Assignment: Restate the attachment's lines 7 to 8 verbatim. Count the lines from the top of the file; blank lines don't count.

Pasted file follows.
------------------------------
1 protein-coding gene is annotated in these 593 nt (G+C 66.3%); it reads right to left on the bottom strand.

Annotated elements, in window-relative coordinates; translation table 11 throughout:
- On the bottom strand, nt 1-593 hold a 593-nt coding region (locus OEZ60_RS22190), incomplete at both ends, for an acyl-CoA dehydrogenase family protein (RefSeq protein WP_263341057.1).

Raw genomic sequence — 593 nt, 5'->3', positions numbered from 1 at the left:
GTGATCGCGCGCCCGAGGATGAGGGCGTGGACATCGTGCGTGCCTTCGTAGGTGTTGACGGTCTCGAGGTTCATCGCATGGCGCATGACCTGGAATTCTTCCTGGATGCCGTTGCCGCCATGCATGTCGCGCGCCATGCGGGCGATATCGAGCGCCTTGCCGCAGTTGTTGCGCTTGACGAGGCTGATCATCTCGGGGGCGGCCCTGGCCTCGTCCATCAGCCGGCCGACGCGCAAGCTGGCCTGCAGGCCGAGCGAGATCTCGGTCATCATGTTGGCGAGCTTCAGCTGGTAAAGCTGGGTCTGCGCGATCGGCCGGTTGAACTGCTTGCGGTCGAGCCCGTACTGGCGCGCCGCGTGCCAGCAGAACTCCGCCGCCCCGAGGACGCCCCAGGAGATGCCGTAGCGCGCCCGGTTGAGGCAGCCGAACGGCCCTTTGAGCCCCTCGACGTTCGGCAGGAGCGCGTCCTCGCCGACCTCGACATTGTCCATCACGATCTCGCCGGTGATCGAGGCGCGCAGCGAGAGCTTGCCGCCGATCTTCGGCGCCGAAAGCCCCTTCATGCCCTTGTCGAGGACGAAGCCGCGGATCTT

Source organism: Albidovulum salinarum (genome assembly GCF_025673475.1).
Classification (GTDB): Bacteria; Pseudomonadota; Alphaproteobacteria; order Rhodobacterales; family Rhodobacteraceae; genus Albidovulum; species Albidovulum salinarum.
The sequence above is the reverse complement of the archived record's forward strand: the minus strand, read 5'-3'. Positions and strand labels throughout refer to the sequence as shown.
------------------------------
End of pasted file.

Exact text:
Classification (GTDB): Bacteria; Pseudomonadota; Alphaproteobacteria; order Rhodobacterales; family Rhodobacteraceae; genus Albidovulum; species Albidovulum salinarum.
The sequence above is the reverse complement of the archived record's forward strand: the minus strand, read 5'-3'. Positions and strand labels throughout refer to the sequence as shown.